Ethical issues in psychiatric genetics
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Ethical Issues in Psychiatric Genetics. Paul S. Appelbaum, M.D. Dollard Professor of Psychiatry, Medicine and Law Director, Division of Psychiatry, Law and Ethics Department of Psychiatry College of Physicians and Surgeons Columbia University. Key Aspects of Psychiatric Genetics - 1.

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Ethical Issues in Psychiatric Genetics

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Ethical issues in psychiatric genetics

Ethical Issues in Psychiatric Genetics

Paul S. Appelbaum, M.D.

Dollard Professor of Psychiatry, Medicine and Law

Director, Division of Psychiatry, Law and Ethics

Department of Psychiatry

College of Physicians and Surgeons

Columbia University


Key aspects of psychiatric genetics 1

Key Aspects of Psychiatric Genetics - 1

Most disorders studied have shown some degree of hereditability, indicating a genetic contribution to causation

Example:

bipolar disorder has a hereditability of 0.8

i.e., 80% of the variance in transmission is attributable to genetic factors

(Cowan, et al., 2002)


Key aspects of psychiatric genetics 2

Key Aspects of Psychiatric Genetics – 2

No psychiatric disorder is entirely determined by genetic factors

Even monozygotic twins show only 50% concordance for schizophrenia, indicating a substantial non-genetic contribution.


Key aspects of psychiatric genetics 3

Key Aspects of Psychiatric Genetics – 3

  • Most disorders are likely to be influenced by multiple genes, each contributing only a small portion of the variance

  • Such disorders represent “complex traits,” with multiple molecular paths to a disordered phenotype


Gene environment interactions 1

Gene – Environment Interactions - 1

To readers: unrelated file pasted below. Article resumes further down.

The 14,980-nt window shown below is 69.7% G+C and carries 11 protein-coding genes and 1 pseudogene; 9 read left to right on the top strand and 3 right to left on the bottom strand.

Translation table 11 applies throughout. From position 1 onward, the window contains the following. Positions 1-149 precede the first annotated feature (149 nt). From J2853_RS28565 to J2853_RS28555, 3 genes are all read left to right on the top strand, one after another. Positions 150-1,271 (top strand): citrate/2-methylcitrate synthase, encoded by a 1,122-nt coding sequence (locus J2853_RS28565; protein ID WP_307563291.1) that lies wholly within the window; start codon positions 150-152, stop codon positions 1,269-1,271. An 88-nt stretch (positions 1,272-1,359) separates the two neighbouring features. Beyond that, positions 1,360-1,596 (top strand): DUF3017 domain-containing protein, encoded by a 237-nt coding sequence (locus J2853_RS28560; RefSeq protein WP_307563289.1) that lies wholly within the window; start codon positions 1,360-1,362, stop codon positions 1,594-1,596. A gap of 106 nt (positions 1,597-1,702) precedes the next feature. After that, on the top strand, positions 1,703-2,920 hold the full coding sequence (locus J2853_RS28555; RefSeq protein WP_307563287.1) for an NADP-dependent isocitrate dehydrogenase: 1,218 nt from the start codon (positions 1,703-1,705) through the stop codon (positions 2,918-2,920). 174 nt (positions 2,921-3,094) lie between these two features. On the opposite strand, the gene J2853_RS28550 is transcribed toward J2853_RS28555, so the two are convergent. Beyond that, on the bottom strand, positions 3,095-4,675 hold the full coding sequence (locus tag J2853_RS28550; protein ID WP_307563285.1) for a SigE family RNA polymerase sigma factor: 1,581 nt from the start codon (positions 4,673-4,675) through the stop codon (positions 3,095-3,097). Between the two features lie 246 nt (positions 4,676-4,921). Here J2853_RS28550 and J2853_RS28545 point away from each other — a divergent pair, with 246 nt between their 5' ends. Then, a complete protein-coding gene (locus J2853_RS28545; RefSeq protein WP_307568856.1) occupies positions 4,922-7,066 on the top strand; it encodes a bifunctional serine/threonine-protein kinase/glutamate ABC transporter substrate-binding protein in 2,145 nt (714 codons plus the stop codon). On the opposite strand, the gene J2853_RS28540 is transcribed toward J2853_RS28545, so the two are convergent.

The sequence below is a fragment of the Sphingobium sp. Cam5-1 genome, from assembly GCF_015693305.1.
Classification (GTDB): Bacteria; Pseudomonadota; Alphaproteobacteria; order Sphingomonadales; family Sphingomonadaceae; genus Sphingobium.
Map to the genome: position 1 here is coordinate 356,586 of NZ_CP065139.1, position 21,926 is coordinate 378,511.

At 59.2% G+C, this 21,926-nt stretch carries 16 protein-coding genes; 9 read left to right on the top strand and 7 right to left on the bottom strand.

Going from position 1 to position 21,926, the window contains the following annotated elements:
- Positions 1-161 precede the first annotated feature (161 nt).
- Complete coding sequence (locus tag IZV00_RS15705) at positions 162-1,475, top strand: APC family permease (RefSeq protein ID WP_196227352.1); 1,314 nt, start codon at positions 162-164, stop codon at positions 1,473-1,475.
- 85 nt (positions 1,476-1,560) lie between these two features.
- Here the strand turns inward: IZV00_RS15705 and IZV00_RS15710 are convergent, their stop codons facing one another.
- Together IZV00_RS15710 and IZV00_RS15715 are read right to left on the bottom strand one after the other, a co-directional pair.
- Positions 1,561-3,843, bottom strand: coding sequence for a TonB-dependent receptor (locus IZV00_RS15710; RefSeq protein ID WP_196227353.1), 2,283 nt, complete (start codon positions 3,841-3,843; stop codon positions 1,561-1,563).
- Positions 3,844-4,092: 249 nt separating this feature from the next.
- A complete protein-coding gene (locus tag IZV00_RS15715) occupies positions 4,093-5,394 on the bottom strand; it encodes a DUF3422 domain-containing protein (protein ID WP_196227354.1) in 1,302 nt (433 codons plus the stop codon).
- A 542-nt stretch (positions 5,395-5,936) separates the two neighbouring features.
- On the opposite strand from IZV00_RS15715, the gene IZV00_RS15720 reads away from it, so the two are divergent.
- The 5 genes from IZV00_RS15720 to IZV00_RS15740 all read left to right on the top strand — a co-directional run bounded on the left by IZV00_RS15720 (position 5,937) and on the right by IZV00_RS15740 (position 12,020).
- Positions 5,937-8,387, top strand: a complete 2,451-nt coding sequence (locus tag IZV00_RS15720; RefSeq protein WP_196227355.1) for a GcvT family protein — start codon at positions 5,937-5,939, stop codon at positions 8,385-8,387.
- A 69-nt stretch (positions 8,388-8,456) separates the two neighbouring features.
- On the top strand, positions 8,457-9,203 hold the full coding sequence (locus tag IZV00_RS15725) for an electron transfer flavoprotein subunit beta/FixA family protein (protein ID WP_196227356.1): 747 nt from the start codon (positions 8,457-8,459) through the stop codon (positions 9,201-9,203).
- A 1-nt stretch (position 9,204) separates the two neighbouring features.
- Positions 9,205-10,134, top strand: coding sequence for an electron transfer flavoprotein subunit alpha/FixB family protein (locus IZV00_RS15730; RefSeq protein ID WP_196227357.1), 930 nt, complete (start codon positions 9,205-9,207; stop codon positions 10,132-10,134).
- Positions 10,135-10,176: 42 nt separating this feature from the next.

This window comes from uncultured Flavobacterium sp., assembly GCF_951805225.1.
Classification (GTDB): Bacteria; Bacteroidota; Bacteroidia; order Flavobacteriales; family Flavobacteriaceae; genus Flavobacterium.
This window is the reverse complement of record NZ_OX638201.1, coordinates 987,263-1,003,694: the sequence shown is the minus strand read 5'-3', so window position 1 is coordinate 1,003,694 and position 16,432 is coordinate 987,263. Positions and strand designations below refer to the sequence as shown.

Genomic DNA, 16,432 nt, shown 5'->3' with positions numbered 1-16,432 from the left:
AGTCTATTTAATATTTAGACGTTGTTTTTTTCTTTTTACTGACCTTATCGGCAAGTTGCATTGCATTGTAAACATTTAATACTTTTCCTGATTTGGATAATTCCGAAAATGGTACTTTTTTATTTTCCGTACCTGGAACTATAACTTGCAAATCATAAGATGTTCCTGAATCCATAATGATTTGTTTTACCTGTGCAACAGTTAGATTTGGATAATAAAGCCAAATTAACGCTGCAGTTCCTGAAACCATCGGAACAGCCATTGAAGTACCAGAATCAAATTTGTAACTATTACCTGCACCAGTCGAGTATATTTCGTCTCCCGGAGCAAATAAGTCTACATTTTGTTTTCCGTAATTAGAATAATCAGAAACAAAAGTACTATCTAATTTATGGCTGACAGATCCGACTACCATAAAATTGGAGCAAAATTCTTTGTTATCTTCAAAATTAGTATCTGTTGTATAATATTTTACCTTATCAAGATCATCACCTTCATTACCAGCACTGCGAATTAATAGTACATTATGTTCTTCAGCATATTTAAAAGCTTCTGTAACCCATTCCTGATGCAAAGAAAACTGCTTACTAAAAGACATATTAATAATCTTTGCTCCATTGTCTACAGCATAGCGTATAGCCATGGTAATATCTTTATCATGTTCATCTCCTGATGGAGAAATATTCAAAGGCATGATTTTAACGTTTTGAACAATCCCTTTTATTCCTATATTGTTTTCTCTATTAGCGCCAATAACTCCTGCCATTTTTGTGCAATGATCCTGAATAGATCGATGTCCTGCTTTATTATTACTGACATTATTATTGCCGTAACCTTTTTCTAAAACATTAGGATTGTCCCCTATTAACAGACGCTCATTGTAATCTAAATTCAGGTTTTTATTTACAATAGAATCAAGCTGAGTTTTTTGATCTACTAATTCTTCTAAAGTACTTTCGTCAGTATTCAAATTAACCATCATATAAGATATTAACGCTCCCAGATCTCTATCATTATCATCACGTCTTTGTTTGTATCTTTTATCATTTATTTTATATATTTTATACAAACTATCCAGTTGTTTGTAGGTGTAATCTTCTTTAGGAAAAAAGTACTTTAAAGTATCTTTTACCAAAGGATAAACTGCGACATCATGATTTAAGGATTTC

• Genes linked to disorders may have their effect by heightening sensitivity to environmental occurrences

  • Thus, a genetic loading may be necessary but not sufficient to induce a psychiatric disorder

    (Rutter & Silberg, 2002)


Gene environment interactions 2

Gene – Environment Interactions - 2

  • Example comes from study of serotonin transporter in Dunedin sample of 847 26-year-olds

  • Two alleles for promoter region: long and short

  • Subjects with at least one short allele were significantly more likely to become depressed, but only in combination with stressful life events


Gene environment interactions 3

Gene – Environment Interactions – 3

  • Short allele also predicted suicidal ideation and attempts after stress

  • Only in subjects with short allele was childhood maltreatment predictive of adult depression

    (Caspi, et al. 2003)


Limits to current knowledge

Limits to Current Knowledge

  • Characteristics of genetics of psychiatric disorders have made identification of disorder-inducing genes difficult

  • Findings regarding loci linked to disorders are usually unreplicated (e.g., bipolar disorder in Amish study)

  • Few genes directly tied to disorders (exceptions include: 5-HTT & ApoE)


Implications for ethical issues

Implications for Ethical Issues

  • Most concerns based on anticipated knowledge in the future

  • Nature of psychiatric genetics may mitigate some issues

  • Nonetheless useful to consider where concerns may arise, even if answers aren’t always clear


Ethical issues in genetic testing

Ethical Issues in Genetic Testing

  • As tests for genes associated with psychiatric disorders become available, a variety of issues will arise